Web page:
After more than half a century of viewing Jews as avowed enemies and negating their right to a Jewish state, Pakistanis are now learning to say "shalom" and debating recognition of Israel. Last weekend, Pakistan President Pervez Musharraf became the country's first head of state to speak to an official gathering of Jews, when he addressed the American Jewish Congress in New York on the sidelines of the start of the United Nations session.
Musharraf's message was straightforward: Pakistan would take steps toward normalization of ties with Israel, if the Middle East peace process moves forward.
"What better signal for peace could there be than the opening of embassies in Israel by Islamic countries like Pakistan," he said, adding that a just resolution of the Palestinian problem would lead to Israel's recognition by Muslim states and "will extinguish the anger and frustration that motivates resort to violence and extremism."
Musharraf's address came in the wake of a "historic" meeting in Istanbul on Sept. 1 between Pakistan's Foreign Minister Khurshid Mehmud Kasuri and his Israeli counterpart, Silvan Shalom, in what is being called the first-ever diplomatic contact between Pakistan and Israel. The historic handshake was featured on the front pages of all the Pakistani national dailies the next day.
Recent moves by the Pakistani government toward recognition of Israel, with which it has no diplomatic relations, may be surprising for their rapidity, but they were the next moves in a continuum. Following Musharraf's earliest comments on the subject in July 2003, the nation has been witnessing an on-again, off-again debate on the pros and cons of if and when to establish ties with the Jewish state.
The debate has only intensified since the Kasuri-Shalom meeting in Istanbul. What was once unthinkable about is now openly talked of from every perceivable angle on all the national networks and in newspapers.
The vigor of this national debate is understandable in the context of Pakistan's longstanding support for the Palestinian cause, and its virtually automatic and reflexive denunciation of Israel and its policies at all international levels. On the domestic front, ordinary Pakistanis have been fed by politicians and the clergy a picture of Jews as the most evil of all of Islam's enemies, while Israel is characterized as a pariah state that tramples on Palestinian rights.
For all the hype, however, the issues of contention between Israel and Pakistan are curiously few. Putting aside Pakistan's genuine identification with Palestinians, experts in this Islamic nation can tally advantages of good relations with Jews and Israel.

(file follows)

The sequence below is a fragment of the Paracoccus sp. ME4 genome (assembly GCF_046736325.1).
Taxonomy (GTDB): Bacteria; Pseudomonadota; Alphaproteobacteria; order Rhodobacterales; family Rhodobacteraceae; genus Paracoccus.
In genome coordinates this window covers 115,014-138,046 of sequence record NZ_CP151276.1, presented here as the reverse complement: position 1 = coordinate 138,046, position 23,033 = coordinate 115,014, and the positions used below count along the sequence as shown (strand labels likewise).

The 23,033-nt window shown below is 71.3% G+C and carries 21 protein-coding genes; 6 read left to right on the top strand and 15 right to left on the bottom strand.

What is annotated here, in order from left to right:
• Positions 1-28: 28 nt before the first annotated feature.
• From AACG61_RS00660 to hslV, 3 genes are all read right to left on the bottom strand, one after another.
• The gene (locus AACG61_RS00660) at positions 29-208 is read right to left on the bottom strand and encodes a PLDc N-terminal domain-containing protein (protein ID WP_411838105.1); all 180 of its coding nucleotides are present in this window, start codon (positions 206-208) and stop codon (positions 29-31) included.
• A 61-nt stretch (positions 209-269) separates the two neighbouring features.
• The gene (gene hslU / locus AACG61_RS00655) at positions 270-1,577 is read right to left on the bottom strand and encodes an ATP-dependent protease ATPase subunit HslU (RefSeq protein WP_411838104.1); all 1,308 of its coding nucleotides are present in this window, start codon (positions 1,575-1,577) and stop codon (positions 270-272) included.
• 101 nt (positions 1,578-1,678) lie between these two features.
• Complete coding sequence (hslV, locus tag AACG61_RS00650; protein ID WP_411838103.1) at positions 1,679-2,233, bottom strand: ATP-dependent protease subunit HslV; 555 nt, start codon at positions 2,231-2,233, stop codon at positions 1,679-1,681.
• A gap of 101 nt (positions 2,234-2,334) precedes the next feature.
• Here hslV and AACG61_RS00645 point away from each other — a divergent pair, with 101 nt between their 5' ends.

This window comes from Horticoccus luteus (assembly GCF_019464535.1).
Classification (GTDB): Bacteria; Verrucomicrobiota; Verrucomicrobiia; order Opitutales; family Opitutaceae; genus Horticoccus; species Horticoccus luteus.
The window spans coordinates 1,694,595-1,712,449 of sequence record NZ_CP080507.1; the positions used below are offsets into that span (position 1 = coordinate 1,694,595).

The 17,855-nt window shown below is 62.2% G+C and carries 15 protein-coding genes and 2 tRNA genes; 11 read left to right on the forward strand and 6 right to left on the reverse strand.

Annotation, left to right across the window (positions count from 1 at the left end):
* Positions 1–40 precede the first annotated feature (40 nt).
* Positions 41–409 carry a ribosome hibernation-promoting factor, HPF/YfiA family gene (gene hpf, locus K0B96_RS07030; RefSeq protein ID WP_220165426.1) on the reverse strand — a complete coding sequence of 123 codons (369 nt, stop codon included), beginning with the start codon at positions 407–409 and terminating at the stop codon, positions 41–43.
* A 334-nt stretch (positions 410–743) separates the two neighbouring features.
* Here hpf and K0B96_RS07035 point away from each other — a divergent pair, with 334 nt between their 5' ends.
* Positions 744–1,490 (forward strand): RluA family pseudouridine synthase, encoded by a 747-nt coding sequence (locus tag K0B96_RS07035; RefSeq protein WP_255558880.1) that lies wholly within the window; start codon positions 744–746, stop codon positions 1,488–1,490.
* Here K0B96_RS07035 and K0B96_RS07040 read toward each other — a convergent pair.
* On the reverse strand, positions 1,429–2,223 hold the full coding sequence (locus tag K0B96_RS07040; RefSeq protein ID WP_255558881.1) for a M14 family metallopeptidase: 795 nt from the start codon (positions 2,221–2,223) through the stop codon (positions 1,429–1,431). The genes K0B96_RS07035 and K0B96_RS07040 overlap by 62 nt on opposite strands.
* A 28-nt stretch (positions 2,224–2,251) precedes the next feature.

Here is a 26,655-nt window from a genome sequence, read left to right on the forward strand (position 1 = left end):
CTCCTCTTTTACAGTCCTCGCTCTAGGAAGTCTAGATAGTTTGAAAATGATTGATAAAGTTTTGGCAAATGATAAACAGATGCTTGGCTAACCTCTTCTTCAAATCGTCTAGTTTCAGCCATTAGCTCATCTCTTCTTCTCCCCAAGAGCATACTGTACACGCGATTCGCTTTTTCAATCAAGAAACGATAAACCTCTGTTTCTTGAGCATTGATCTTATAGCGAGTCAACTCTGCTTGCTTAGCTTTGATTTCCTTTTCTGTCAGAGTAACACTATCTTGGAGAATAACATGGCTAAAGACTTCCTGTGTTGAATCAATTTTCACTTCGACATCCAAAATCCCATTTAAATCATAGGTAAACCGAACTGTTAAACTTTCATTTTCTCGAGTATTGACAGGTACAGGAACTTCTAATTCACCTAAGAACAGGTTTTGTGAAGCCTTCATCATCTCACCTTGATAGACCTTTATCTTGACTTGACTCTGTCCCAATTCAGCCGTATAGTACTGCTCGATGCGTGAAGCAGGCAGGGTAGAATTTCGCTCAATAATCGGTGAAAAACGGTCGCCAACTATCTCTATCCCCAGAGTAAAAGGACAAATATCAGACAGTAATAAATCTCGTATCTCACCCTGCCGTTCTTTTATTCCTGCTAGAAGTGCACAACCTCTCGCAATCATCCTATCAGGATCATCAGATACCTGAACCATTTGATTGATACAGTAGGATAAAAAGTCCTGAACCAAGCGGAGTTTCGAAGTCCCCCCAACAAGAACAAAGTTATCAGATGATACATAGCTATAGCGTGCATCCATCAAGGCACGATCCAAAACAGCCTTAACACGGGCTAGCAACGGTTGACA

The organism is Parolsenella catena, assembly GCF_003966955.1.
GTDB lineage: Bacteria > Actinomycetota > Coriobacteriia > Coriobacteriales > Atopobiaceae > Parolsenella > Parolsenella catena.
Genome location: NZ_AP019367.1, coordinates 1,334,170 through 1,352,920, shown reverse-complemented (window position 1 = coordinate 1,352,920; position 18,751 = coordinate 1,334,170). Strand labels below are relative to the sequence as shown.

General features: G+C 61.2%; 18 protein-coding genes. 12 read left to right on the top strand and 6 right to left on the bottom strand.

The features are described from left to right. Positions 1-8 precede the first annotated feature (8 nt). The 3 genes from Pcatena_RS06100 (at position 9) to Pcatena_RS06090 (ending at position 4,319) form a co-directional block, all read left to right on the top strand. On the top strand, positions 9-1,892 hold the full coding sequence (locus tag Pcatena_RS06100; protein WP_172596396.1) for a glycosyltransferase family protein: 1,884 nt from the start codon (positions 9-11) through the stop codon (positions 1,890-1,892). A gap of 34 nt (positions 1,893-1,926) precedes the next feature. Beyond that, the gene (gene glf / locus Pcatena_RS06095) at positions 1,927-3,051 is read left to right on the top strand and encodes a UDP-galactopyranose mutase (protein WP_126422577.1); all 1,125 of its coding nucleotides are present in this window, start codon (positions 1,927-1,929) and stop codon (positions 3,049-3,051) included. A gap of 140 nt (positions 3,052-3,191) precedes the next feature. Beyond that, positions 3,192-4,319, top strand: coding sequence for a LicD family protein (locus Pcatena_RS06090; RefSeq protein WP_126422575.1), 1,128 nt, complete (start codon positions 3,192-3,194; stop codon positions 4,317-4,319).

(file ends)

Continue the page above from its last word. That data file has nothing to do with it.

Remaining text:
Most analysts take the view that establishing diplomatic ties with Israel would create diplomatic space for Pakistan on two of its most important foreign-policy fronts: 1 -- countering the growing India-Israel nexus in the domains of military and economic co-operation; 2 -- gaining favor with Jewish lobbies considered influential in U.S. politics, economics, society and the media.
"There is no doubt that the dominant view [in Pakistan] is that it's better late than never," said B. Muralidhar Reddy, special correspondent from Pakistan for the Indian daily, The Hindu. The Indian government is watching closely the developing ties between Israel and Pakistan, he said.
For its part, the Pakistani government has to square its current actions with its past rhetoric. The official line speaks of Pakistan's willingness as a major Muslim country to play an important role in the Middle East conflict by engaging Israel and encouraging both sides to make peace. Beginning with Musharraf, officials are taking pains to say that the ongoing parleys have specifically come about as a result of Israel's pullout from Gaza, and in no way do they foreshadow any imminent recognition of Israel.
"This is not a question of Pakistan's national interests," Foreign Office spokesman Naeem Khan told The Journal. "Pakistan wants to play a helpful role in the establishment of a Palestinian state by sending an encouraging signal to Israel to take more steps like the Gaza pullout."
Such extreme caution, however, may be unnecessary, at least for domestic Pakistani consumption. With the exception of the hard-line Islamists, other mainstream political parties are reacting to the issue more provincially than ideologically. Their chief objection was that Musharraf had failed to take Parliament's leaders into his confidence on the issue.
The familiar angry masses protesting on the streets, a top government concern, have failed to materialize. The country's top Islamist leader, Qazi Hussain Ahmed, a member of the opposition, does not offer too many words on the subject, other than the traditional party line that calls Israel an "illegal state." He told The Journal that his party would launch a "struggle" in tune with the party line. "We will also bring people on the streets."
For now, however, many Pakistanis are content watching the lively TV debates, reading expert analyses and wondering what it means for their country.
"They [Israelis] have not done any harm to us, so why should we not have relations with them," said 26-year-old Madiha Ali, who just completed a science degree and aspires to be a civil servant. Ali said that in the era of globalization, Pakistan cannot afford to stand alone.
"Common people do have reservations [about Israel], but it can be solved through proper propaganda," she said.
In other words, the diatribes about the evils of Jews can be replaced with a more constructive message.
Ali slipped into another stereotype, even as she tried to speak positively about better relations with Jews. Jews, she said, "are the decision makers of the U.S., and they are eventually the policymakers of Pakistan. We need to engage them."
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